Sucker Punch is an action film that mostly takes place inside of the imagination of a troubled young lady, Baby Doll (Emily Browning). She not only uses her fantasies to escape reality, but to plan her literal escape from the mental institution in which she has been unjustly placed. There, she meets Sweet Pea (Abbie Cornish), Rocket (Jena Malone), Blondie (Vanessa Hudgens) and Amber (Jamie Chung), all of whom she convinces to help plan her (and their) escape.
That’s about all there is with the story, along with very little character development and some painfully bad dialogue. Sucker Punch is best when it is concentrating on stunning visuals, when the characters aren’t speaking at all and when it relies on the cast’s appeal and Snyder’s ability to come up with endless ways to do an action scene. Unfortunately, Snyder’s attempt to merge a cool popcorn movie with more serious issues and themes is not successful, due to over self-indulgence in “coolness” rather than substance.
That said, Sucker Punch proves that Zack Snyder can be one of the best action directors working today (if not the best). His action sequences are exciting, thrilling and always captivating. He is also one of the few action directors who understands action sequences need pacing – his are intricately choreographed dances or ballets (just very violent ones) executed perfectly to whatever cool bit of music happens to be playing in the background, which is part of what makes them so exciting to watch. (This is a probably a good time for me to mention the killer soundtrack.)
The cast is a good collection of young actresses, who get a few good moments, but they don’t get to do much more than leap around in skimpy outfits and look cool. Veterans like Carla Gugino, Oscar Isaac and Scott Glenn are much needed counterpoints to the young cast.
Gugino is great, as always, as the girls “psychiatrist” in the mental institution. But the real stand out of the film is Oscar Isaac, as the villain who relentlessly torments our heroines. This is a potentially star making performance and adds to his scene stealing turn in last year’s Robin Hood as King John. Sadly, Scott Glenn (who is a favorite of mine) is well cast as (literally) the “wise man” who guides the girls during their quest. But he is saddled with the worst lines of dialogue in the film (which is saying something). He brave does his best to pull off lines like, “If you don’t stand for something, you’ll fall for anything!” Yikes! You can tell by the twinkle in his eye he knows these are crap lines, but it doesn’t make them any less cringe worthy.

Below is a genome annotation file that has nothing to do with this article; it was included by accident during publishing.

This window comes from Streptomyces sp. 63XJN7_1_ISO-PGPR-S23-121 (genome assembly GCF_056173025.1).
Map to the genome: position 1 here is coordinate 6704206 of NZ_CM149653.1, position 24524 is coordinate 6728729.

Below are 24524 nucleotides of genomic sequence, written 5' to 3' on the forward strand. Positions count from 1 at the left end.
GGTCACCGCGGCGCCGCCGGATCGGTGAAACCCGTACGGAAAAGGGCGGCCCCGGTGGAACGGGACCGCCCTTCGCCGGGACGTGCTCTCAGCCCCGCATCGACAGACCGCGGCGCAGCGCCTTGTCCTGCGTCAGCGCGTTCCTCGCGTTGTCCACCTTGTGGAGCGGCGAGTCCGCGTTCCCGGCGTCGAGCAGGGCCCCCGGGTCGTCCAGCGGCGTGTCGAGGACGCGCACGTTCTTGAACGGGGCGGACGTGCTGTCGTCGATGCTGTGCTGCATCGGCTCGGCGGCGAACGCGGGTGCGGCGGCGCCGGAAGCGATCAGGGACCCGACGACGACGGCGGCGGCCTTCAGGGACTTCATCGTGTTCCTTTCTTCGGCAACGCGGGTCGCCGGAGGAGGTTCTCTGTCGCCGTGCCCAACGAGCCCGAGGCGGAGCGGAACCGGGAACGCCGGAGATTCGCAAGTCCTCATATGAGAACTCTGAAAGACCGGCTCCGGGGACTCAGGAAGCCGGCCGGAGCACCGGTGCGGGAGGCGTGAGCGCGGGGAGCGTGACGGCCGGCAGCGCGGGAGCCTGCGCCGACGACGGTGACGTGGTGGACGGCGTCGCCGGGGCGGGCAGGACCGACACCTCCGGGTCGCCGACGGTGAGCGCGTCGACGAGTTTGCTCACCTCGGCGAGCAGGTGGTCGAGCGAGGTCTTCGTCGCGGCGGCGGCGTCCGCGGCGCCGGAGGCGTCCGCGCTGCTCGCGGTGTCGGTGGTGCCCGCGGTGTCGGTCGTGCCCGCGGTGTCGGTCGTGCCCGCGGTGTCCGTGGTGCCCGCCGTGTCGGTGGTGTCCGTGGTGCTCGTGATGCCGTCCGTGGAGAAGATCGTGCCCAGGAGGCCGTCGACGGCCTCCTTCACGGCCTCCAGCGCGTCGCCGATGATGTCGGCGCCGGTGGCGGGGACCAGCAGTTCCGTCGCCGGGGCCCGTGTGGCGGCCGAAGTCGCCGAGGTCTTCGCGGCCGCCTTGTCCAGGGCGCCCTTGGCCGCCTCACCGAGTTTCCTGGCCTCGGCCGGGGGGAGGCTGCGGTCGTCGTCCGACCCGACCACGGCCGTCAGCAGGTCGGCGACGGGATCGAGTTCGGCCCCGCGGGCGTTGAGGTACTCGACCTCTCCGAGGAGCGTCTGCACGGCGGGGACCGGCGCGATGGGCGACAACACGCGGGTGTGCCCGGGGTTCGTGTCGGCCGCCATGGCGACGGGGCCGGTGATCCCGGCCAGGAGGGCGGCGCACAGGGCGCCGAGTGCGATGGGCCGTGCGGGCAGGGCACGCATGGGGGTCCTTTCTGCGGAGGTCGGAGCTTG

This film is at its heart a melodrama and Oscar Isaac goes all out (almost literally) as a mustache twirling villain. The tense scene at the end between him, Gugino and the girls is very dramatic and even frightening. It is the best non-action scene in the film, because it relies on Isaac, Gugino and Cornish’s performances and not cinematic trickery. If the other “serious” scenes in the film had been this good, Sucker Punch would have been what Snyder was trying to achieve – an action movie with more depth and something to say.
The ending, to my surprise, was the strongest and most emotional part of story. But it is marred by final corny line. The pity is it did not need to be said. Snyder just can’t let the story tell itself, the “deeper meaning” is perfectly clear and has been made, but he has to tack on a corny voice over at the end which undercuts whatever message he has already gotten across. Snyder has so much talent, if he could only team up with a great screenwriter and learn when to use some restraint, he could make a really fantastic film. Hopefully Snyder will learn from his mistakes and realize that sometimes a little simplicity can be a good thing.